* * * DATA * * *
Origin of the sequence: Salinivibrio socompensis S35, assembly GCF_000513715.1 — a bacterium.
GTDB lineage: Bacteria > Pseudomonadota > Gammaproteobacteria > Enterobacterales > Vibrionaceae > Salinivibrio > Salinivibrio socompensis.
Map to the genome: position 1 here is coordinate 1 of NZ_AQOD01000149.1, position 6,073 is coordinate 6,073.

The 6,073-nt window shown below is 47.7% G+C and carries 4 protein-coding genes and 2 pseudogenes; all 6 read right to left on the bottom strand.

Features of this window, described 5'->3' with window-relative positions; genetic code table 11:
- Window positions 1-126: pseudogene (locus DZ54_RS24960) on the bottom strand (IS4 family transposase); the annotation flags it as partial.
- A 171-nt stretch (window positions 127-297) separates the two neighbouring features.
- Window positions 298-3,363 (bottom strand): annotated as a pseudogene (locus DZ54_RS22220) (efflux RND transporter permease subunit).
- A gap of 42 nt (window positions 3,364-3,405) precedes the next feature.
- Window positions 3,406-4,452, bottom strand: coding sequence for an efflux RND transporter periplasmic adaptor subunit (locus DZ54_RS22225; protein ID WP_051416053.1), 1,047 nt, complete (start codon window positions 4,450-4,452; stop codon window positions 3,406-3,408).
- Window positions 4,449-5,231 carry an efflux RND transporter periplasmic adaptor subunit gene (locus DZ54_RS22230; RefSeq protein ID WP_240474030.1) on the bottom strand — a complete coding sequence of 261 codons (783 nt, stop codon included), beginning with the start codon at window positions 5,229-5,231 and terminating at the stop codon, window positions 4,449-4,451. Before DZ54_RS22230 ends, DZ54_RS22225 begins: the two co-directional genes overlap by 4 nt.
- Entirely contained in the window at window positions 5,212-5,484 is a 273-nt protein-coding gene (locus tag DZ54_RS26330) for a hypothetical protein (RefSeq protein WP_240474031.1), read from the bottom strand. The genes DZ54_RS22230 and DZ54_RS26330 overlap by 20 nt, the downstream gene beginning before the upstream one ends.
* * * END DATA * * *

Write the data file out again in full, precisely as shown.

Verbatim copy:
Origin of the sequence: Salinivibrio socompensis S35, assembly GCF_000513715.1 — a bacterium.
GTDB lineage: Bacteria > Pseudomonadota > Gammaproteobacteria > Enterobacterales > Vibrionaceae > Salinivibrio > Salinivibrio socompensis.
Map to the genome: position 1 here is coordinate 1 of NZ_AQOD01000149.1, position 6,073 is coordinate 6,073.

The 6,073-nt window shown below is 47.7% G+C and carries 4 protein-coding genes and 2 pseudogenes; all 6 read right to left on the bottom strand.

Features of this window, described 5'->3' with window-relative positions; genetic code table 11:
- Window positions 1-126: pseudogene (locus DZ54_RS24960) on the bottom strand (IS4 family transposase); the annotation flags it as partial.
- A 171-nt stretch (window positions 127-297) separates the two neighbouring features.
- Window positions 298-3,363 (bottom strand): annotated as a pseudogene (locus DZ54_RS22220) (efflux RND transporter permease subunit).
- A gap of 42 nt (window positions 3,364-3,405) precedes the next feature.
- Window positions 3,406-4,452, bottom strand: coding sequence for an efflux RND transporter periplasmic adaptor subunit (locus DZ54_RS22225; protein ID WP_051416053.1), 1,047 nt, complete (start codon window positions 4,450-4,452; stop codon window positions 3,406-3,408).
- Window positions 4,449-5,231 carry an efflux RND transporter periplasmic adaptor subunit gene (locus DZ54_RS22230; RefSeq protein ID WP_240474030.1) on the bottom strand — a complete coding sequence of 261 codons (783 nt, stop codon included), beginning with the start codon at window positions 5,229-5,231 and terminating at the stop codon, window positions 4,449-4,451. Before DZ54_RS22230 ends, DZ54_RS22225 begins: the two co-directional genes overlap by 4 nt.
- Entirely contained in the window at window positions 5,212-5,484 is a 273-nt protein-coding gene (locus tag DZ54_RS26330) for a hypothetical protein (RefSeq protein WP_240474031.1), read from the bottom strand. The genes DZ54_RS22230 and DZ54_RS26330 overlap by 20 nt, the downstream gene beginning before the upstream one ends.